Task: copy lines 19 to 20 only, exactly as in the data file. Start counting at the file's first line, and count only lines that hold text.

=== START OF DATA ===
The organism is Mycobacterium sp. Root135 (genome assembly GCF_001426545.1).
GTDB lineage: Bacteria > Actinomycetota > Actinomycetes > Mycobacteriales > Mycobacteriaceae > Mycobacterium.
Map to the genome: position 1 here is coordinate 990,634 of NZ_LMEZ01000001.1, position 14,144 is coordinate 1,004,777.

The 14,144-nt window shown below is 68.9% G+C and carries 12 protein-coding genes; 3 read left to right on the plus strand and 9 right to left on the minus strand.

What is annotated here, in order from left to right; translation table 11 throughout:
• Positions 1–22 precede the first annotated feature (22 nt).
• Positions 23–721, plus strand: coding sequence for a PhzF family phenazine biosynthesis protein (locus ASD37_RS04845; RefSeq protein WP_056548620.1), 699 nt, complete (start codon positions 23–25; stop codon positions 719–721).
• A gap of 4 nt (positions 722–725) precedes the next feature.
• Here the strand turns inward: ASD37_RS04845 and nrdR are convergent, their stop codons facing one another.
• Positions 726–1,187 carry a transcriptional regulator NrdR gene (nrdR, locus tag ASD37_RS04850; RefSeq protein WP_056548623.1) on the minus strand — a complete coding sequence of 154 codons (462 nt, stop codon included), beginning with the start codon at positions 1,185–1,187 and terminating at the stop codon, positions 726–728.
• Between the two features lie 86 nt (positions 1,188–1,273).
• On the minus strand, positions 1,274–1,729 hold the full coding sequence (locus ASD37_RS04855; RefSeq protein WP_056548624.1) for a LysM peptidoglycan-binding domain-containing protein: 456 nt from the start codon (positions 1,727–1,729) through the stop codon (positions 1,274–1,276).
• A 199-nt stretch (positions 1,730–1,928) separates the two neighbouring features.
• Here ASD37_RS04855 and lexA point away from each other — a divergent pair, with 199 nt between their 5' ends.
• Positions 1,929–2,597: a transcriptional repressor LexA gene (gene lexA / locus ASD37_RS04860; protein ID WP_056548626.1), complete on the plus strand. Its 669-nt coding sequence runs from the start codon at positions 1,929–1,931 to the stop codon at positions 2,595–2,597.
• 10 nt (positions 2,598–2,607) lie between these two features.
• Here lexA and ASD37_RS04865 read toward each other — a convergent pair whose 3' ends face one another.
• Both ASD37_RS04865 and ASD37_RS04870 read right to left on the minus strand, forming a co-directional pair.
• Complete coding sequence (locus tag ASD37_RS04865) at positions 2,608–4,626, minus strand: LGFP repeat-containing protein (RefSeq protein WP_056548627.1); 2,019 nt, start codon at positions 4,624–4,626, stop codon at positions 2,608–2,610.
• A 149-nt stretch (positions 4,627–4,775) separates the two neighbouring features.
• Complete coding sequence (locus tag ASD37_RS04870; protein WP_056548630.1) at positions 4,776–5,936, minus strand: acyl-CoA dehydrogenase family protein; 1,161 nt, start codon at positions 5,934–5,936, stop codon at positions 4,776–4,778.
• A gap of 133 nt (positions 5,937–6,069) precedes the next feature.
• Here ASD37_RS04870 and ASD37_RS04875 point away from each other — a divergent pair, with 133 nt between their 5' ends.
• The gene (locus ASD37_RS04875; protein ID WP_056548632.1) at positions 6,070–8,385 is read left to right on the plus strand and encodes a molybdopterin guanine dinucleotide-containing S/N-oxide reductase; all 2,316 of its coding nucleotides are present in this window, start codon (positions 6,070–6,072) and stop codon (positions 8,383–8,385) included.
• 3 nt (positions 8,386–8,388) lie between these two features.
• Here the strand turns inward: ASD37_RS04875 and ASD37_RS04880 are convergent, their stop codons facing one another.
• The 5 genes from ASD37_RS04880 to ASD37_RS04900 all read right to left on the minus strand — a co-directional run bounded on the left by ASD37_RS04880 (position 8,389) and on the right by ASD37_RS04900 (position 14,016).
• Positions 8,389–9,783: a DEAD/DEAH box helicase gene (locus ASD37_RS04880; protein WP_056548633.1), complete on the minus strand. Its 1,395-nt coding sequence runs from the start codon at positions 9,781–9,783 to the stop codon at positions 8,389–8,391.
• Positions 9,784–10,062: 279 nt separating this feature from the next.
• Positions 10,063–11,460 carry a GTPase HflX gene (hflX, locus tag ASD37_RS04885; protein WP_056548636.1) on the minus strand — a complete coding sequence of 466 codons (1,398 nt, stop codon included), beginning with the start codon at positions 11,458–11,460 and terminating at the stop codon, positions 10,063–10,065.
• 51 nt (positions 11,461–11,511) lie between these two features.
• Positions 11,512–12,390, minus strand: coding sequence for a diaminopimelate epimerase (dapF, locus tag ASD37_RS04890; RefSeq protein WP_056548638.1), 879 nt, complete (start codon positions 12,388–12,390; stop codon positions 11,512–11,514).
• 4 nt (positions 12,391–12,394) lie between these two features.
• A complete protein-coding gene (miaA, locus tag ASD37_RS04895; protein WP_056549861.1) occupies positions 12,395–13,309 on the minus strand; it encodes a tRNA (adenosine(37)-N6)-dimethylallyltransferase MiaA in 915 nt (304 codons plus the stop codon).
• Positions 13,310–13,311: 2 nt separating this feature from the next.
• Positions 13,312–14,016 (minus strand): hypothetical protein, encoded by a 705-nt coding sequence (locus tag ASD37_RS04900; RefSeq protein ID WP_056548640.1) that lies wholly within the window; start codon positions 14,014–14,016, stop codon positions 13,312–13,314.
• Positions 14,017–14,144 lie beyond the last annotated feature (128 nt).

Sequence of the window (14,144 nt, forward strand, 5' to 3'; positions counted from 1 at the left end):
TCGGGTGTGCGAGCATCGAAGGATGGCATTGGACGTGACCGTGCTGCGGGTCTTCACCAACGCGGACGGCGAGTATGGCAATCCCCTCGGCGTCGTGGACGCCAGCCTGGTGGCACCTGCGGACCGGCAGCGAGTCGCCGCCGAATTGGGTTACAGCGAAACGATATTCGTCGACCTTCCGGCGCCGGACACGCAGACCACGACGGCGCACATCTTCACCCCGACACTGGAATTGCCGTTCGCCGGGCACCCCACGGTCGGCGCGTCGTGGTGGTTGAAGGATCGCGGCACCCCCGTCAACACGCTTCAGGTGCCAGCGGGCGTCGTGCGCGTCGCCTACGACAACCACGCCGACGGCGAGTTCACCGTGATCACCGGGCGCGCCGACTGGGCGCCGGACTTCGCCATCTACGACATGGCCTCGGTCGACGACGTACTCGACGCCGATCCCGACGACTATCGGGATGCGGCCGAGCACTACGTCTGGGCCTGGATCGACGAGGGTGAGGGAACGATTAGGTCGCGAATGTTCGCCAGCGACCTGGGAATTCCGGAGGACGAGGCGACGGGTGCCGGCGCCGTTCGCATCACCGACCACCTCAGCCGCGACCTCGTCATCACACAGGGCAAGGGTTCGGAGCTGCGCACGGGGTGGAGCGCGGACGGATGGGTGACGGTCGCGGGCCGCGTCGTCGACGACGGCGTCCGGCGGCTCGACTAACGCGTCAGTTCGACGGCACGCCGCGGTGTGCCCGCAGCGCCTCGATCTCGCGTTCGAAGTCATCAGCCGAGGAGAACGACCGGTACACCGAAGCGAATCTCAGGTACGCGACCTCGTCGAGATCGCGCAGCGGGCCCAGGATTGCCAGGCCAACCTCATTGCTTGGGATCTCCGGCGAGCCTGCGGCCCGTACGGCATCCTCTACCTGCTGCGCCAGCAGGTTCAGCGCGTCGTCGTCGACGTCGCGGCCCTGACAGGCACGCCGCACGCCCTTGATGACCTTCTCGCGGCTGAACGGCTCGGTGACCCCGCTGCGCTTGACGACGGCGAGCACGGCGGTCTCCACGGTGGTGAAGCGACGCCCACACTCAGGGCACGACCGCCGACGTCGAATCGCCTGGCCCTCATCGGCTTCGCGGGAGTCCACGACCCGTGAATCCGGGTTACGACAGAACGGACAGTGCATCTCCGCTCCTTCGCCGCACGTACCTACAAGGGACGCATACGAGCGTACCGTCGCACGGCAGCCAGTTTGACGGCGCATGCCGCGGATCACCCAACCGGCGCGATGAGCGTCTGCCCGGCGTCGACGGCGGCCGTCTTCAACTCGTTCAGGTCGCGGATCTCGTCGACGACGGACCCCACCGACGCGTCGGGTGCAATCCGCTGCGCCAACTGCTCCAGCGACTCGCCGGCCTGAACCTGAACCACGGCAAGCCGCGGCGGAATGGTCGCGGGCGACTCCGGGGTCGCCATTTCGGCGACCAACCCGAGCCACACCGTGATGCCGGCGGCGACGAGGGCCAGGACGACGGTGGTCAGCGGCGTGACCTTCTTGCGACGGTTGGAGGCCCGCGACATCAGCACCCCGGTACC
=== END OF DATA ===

• Complete coding sequence (locus tag ASD37_RS04865) at positions 2,608–4,626, minus strand: LGFP repeat-containing protein (RefSeq protein WP_056548627.1); 2,019 nt, start codon at positions 4,624–4,626, stop codon at positions 2,608–2,610.
• A 149-nt stretch (positions 4,627–4,775) separates the two neighbouring features.